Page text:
One in six appraisers whose licenses were revoked or surrendered in California and Florida since 2005 kept their real estate sales or broker’s licenses, according to an investigation by the Center for Public Integrity.

Some appraisers who lost their licenses also took positions in appraisal management companies, the center’s investigation found. 

The ability of former appraisers to make the switch to real estate sales — or continue in management positions in the appraisal industry — is the result of fragmented state bureaucracies, divided regulation of the real estate industry, and poor communication between regulators, the center concluded in reporting its findings.

In California, for example, the Office of Real Estate Appraisers has responsibility over more than 16,000 licensed appraisers, but its computer systems are not linked up with the California Department of Real Estate, which licenses real estate brokers and agents, the report said.

The Center for Public Integrity is a nonprofit digital news organization that conducts research and produces investigative stories on public policy issues.

"We dropped the ball," Bob Clark, director of the Office of Real Estate Appraisers, said when asked by the center about 10 former appraisers working as licensed real estate agents or brokers in the state.

In Florida, the Division of Real Estate oversees boards that regulate real estate agents and appraisers. All revoked appraisal license cases are reported to the Florida Real Estate Commission, which has the authority to revoke real estate licenses, the report said. But nine of the 54 appraisers who lost their appraisal licenses in Florida since 2005 kept their real estate broker or sales licenses.

Hundreds of former appraisers may be working in the real estate industry nationwide, the report concluded, but determining the exact number is difficult because regulation is so fragmented.

The report, "Rebuked Appraisers Reborn as Real Estate Agents," is part of the Center’s Land Use Accountability Project, which examines how local land use decisions are made and the consequences of those decisions for issues like sprawl.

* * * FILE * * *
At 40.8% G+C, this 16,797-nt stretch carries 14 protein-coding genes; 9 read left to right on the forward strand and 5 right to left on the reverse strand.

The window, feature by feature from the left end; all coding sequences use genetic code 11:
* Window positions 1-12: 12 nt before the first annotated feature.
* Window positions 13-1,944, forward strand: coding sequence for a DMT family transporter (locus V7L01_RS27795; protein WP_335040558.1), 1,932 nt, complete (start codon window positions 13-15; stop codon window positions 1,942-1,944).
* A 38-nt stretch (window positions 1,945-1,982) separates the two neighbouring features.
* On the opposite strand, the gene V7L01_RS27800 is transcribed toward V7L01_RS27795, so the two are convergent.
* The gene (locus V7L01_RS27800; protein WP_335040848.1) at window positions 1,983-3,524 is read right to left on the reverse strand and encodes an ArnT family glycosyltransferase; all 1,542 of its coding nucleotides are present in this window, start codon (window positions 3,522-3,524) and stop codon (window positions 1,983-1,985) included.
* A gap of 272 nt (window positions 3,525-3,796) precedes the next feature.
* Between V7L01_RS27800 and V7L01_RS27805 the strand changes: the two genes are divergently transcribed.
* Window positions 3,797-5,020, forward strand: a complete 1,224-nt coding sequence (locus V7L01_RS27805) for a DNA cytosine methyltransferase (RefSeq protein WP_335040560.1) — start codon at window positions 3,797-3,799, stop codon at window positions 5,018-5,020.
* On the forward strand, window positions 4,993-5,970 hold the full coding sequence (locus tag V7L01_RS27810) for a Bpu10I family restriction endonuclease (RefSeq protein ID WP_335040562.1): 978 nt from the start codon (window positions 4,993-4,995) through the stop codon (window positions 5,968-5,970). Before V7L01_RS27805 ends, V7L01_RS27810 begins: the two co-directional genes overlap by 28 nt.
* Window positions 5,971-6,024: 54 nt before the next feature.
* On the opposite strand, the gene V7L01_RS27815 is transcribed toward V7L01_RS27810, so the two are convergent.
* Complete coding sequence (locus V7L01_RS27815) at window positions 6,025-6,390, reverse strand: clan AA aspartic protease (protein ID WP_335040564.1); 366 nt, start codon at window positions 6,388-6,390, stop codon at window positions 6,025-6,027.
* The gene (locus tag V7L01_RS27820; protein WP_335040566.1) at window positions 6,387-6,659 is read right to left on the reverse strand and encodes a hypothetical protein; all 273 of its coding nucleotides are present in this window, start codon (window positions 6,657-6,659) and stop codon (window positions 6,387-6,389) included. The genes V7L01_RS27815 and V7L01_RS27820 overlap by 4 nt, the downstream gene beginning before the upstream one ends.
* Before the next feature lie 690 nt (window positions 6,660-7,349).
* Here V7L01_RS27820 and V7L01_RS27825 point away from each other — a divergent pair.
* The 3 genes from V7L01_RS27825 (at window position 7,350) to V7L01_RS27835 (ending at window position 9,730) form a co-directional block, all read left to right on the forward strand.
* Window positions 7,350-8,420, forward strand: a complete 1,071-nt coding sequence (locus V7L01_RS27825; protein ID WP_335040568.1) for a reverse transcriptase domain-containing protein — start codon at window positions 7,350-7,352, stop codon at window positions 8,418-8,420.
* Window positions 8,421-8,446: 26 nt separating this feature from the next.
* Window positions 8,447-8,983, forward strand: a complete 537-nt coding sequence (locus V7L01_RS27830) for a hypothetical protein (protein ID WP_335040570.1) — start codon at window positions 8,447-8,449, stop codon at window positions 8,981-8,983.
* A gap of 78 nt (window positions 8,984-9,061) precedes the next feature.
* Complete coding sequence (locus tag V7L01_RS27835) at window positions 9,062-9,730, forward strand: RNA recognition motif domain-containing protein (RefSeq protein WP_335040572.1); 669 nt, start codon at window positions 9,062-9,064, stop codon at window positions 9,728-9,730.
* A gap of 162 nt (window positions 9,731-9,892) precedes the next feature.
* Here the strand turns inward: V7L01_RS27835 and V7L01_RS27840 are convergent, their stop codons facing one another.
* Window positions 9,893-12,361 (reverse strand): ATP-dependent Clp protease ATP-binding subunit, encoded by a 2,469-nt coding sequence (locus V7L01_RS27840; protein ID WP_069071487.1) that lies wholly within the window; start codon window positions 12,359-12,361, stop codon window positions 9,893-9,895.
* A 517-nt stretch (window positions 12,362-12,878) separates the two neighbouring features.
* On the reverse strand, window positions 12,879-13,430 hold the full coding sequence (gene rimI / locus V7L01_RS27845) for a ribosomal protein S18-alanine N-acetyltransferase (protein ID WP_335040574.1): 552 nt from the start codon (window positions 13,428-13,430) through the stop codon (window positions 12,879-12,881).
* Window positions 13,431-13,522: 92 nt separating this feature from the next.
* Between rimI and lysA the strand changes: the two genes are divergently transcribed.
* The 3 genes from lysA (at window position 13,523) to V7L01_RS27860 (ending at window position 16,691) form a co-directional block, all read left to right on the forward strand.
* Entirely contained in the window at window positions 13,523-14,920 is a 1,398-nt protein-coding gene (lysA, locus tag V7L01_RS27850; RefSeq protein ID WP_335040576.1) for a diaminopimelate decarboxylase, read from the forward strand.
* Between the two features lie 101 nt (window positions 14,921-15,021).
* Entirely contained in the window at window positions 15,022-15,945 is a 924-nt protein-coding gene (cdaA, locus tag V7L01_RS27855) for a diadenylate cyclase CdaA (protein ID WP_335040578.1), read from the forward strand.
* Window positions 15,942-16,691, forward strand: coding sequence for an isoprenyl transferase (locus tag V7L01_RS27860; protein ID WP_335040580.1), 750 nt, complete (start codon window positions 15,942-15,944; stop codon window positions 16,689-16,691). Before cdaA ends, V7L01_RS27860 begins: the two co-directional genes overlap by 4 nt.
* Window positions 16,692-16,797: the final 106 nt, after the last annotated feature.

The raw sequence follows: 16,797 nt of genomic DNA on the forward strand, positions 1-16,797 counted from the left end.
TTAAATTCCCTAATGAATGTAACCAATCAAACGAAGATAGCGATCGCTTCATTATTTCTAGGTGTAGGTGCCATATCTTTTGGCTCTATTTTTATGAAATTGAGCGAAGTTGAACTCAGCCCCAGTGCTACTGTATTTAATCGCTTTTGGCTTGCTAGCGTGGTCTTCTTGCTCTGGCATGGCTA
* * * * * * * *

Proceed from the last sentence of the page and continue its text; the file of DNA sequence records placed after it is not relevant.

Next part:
In a previous report, "The Appraisal Bubble," the center detailed the role of appraisals in the housing boom, obtaining copies of blacklists that lenders allegedly used during the housing boom to boycott thousands of appraisers who refused to inflate home values.

The Home Valuation Code of Conduct, which took effect on May 1 for loans slated for purchase or guarantee by Fannie Mae and Freddie Mac, was an attempt to insulate appraisers from coercion by lenders. …CONTINUED

But critics say it has resulted in a shift of appraisal work to appraisal management companies — some of them subsidiaries of lenders — who may employ inexperienced appraisers.

Industry groups including the National Association of Realtors say the code, while well intentioned, is derailing sales because properties may be undervalued when inexperienced appraisers cite distressed properties as comparable sales.

Appraisers say market conditions, not faulty appraisals, are more often to blame when valuations don’t support an agreed-upon sales price (see story).

The U.S. House of Representatives has approved legislation that includes provisions that would allow states to regulate appraisal management companies and disqualify appraisers who lose their licenses from taking high-level positions in the companies, the center’s report noted.

The bill, HR 1728, the Mortgage Reform and Anti-Predatory Lending Act of 2009, passed the House May 7 in a 300-114 vote.

But it contains many controversial provisions that are likely to be subject to debate in the Senate, where it has been referred to the Committee on Banking. Citing industry sources, the Center for Public Integrity said a Senate vote on HR 1728 is expected by October.

The bill, which is aimed at taking away incentives for mortgage brokers to put borrowers in risky loans while requiring lenders to retain some of the risk involved in the loans they make, could hurt consumers by constricting mortgage lending, industry critics say (see story).

As amended by the House, HR 1728 would also delay by one year implementation of changes to the Real Estate Settlement Procedures Act (RESPA), including the introduction of standardized mortgage loan disclosure forms that are scheduled to take effect Jan. 1.

Housing Secretary Shaun Donovan says he remains committed to implementing the RESPA changes, saying they will save consumers an average of $700 per loan by helping them shop around for the best deal (see story).

Another pending bill, HR 3044, would suspend implementation of the Home Valuation Code of Conduct for 18 months (see story). The bill, introduced June 25 and referred to the House Committee on Financial Services, now has 30 co-sponsors.


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